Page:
When the end credits rolled for 51 Birch Street and I saw a thank-you to documentary filmmaker Ross McElwee, I thought, "Aha! I was right!" It is one thing to guess about potential influences while watching a film, but much more gratifying to receive concrete proof validating your suspicions. Doug Block's latest film is more of a personal journey than a traditional documentary, and his debt to McElwee is evident.

51 Birch Street is about Block's own family, and is narrated by Block. The film opens with footage of his parents that he shot shortly before his mother died, in which his mother talks about her life and her marriage quite contentedly. Block shot this footage for his personal use, with no idea of how he might use it later.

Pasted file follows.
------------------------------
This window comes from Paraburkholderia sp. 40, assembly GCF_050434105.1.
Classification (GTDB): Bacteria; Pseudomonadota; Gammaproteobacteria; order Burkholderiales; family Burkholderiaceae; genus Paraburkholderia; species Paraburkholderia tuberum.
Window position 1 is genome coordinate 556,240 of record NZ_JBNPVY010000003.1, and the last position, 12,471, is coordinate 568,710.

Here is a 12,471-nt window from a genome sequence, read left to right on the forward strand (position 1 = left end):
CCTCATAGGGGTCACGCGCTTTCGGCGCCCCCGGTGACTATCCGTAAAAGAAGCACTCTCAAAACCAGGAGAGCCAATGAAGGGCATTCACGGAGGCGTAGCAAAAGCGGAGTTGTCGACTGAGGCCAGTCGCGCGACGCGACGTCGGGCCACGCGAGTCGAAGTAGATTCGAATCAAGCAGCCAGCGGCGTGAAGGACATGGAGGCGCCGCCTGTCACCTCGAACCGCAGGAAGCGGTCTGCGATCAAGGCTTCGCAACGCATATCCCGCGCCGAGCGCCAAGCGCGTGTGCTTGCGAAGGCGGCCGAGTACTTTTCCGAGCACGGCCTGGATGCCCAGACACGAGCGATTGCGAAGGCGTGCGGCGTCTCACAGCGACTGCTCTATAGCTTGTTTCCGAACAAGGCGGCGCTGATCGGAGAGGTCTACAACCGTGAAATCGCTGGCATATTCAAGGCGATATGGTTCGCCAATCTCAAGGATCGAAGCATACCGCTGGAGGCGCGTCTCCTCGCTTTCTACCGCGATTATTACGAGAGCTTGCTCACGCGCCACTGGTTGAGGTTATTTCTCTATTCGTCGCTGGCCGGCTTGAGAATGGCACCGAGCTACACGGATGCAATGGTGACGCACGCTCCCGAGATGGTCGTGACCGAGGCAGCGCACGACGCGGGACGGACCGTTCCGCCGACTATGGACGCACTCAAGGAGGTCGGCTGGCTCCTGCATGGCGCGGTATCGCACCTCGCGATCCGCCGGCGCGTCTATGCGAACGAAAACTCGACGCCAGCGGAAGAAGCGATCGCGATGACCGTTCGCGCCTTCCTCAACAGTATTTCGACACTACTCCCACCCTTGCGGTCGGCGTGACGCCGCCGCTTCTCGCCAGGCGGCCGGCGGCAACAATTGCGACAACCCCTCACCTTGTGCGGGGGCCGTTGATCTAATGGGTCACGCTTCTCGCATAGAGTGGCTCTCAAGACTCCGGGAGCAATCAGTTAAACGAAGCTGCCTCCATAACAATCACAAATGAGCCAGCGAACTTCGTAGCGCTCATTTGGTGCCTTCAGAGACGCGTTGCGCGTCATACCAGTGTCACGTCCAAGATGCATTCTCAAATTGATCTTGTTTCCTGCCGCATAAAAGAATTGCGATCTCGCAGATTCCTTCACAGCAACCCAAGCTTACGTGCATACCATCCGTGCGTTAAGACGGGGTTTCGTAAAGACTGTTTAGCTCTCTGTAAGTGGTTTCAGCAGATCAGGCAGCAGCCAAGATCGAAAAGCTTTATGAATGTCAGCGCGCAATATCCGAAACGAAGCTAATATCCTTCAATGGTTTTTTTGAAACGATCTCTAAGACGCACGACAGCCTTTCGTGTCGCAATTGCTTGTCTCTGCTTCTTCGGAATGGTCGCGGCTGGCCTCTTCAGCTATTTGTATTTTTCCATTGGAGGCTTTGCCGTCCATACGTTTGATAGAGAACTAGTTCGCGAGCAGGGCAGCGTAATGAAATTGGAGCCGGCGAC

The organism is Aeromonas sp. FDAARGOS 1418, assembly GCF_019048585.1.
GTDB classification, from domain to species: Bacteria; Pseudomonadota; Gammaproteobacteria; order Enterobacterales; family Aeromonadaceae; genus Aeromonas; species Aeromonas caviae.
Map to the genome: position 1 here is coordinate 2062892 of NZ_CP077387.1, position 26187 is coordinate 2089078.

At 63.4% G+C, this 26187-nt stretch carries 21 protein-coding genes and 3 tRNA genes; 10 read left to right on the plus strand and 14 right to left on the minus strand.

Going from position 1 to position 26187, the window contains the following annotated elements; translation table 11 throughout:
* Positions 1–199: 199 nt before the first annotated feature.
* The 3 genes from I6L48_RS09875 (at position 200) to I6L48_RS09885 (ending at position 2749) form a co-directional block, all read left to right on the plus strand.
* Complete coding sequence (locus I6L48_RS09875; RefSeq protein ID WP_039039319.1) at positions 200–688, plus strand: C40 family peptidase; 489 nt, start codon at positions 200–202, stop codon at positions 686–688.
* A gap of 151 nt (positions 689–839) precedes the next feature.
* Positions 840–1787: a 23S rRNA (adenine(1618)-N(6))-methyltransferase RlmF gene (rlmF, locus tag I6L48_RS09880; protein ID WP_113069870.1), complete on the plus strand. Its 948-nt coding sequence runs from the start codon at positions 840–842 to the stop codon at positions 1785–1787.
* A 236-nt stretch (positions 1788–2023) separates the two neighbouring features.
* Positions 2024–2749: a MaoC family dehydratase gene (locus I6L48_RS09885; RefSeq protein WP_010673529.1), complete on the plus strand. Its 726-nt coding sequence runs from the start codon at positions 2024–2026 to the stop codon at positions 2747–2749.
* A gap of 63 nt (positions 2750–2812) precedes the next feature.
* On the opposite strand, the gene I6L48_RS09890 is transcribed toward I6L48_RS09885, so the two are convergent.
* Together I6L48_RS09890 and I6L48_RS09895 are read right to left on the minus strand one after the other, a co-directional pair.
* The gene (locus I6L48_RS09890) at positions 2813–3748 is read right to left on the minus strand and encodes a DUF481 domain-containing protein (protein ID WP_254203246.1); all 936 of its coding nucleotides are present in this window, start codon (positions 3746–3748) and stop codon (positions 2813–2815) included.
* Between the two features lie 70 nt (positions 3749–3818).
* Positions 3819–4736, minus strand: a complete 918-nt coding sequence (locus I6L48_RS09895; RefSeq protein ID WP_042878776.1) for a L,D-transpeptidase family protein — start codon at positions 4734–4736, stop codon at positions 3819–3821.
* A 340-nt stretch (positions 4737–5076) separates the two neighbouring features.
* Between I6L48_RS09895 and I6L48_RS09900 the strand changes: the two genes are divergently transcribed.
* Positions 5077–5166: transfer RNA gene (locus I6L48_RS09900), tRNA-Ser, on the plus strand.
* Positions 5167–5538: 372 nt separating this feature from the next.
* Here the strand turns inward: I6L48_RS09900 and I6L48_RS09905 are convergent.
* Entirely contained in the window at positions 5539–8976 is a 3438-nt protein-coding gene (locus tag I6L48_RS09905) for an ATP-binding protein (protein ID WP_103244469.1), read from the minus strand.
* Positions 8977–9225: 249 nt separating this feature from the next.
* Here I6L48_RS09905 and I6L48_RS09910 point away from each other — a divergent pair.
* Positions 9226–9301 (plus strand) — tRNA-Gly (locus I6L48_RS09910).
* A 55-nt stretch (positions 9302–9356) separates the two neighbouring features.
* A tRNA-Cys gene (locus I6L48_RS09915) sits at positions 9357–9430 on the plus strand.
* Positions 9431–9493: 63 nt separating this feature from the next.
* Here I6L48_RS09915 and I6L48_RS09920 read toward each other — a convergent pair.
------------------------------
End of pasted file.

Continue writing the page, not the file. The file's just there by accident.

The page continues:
Three months after Block's mother died, his father travelled to Florida to see Kitty, who had been his secretary decades earlier. They fell in love and were married not long afterwards. Block's father then decided to sell the family home (the 51 Birch Street of the title) and move to Florida.